The US Embassy in Dakar, on Thursday June 8 at 3pm, organized a live Zoom panel on a topic relating to current developments in the United States and titled Protest for Change: An American Tradition. The panel, which was held in french with the following title: Comment dans l’histoire de l’Amérique les protestations ont conduit à un changement? included the following speakers: Ndeye Bineta Mbodj, a PhD student of University Gaston Berger(UGB) currently a Fulbright scholar at Georgia State University, Dr Pape Malick Ba, an American literature specialist at University Cheikh Anta Diop and Professor Ousmane Sene, specialising in American literature and Director of the West African Research Center (WARC).

After the introduction made by the moderator, Kine Diakhate, from the US Embassy, Professor Sene was called upon to document how the Boston Tea Party in 1973 was instrumental in giving new impetus to the American war of independence and to the advancement of Civil Rights for white Americans who were seeking to emancipate themselves from the tyranny of the british empire. Subsequently Professor Sene elaborated on the Montgomery Bus Boycott which, in 1955, fuelled the Civil Rights Movement and peaceful civil disobedience of the 50’s and 60s with the leadership of Martin Luther King.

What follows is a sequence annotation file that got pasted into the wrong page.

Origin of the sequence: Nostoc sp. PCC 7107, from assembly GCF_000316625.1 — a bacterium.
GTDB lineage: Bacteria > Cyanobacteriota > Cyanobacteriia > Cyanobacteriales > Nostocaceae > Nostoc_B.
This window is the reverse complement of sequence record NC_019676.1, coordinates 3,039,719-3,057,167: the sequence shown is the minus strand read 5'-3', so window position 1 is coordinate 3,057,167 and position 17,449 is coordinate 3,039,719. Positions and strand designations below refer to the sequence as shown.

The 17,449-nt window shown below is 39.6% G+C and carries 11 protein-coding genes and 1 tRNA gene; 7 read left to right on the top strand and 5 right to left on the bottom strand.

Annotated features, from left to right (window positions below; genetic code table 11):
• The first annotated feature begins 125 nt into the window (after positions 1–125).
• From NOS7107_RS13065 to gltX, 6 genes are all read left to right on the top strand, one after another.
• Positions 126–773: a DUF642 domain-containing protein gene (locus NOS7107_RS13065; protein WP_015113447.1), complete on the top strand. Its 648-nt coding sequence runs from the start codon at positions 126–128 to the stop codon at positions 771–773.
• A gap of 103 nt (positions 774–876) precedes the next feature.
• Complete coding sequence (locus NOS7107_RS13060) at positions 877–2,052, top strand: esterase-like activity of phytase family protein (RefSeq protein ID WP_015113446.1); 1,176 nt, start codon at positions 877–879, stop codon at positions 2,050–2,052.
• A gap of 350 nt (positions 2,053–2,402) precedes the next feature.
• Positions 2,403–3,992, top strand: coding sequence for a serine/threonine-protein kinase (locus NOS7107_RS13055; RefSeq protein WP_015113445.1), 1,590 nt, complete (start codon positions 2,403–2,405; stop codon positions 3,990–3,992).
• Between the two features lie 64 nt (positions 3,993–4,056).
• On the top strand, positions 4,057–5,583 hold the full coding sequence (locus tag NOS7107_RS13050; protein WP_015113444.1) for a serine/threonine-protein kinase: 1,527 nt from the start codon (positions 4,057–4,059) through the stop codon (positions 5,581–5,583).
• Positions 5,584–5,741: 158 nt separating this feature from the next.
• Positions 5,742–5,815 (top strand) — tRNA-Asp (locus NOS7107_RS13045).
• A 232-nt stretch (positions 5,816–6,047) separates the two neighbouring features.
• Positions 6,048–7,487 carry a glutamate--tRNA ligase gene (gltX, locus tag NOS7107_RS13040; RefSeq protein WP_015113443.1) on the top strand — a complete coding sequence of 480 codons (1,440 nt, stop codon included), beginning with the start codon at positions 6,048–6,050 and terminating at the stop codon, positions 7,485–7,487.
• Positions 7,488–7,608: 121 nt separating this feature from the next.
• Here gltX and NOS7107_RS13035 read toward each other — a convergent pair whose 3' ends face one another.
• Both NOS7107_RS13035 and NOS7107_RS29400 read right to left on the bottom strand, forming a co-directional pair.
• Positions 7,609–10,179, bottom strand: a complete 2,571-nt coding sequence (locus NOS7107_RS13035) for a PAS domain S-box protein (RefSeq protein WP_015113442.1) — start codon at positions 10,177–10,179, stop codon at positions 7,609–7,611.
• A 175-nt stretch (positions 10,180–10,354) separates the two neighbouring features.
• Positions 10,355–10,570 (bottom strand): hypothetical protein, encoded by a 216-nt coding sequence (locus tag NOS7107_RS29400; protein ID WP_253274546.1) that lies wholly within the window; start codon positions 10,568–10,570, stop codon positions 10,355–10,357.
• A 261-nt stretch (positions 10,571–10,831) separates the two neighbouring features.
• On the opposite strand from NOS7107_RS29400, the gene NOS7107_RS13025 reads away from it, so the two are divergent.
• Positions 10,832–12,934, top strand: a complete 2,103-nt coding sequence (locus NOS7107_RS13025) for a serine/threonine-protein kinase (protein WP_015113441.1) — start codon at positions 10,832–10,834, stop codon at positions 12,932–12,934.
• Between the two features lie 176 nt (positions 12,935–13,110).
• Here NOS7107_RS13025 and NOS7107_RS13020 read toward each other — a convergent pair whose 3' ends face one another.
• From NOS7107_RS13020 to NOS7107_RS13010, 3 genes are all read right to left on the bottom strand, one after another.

While Mrs Ndeye Bineta Mbodj underscored the leading roles of great African American women leaders in the National Women’s Suffrage Campaign of 1913 and commented on the Delano California Grape Strike of 1965, Dr Pape Malick Ba discussed the bus boycott and current events and the state of human rights for African Americans in the United States in light of the George Floyd episode and its ongoing consequences in the US.

The event, which was followed by 46,000 people worldwide, was streamed live and the panelists interacted with many viewers and fielded their questions.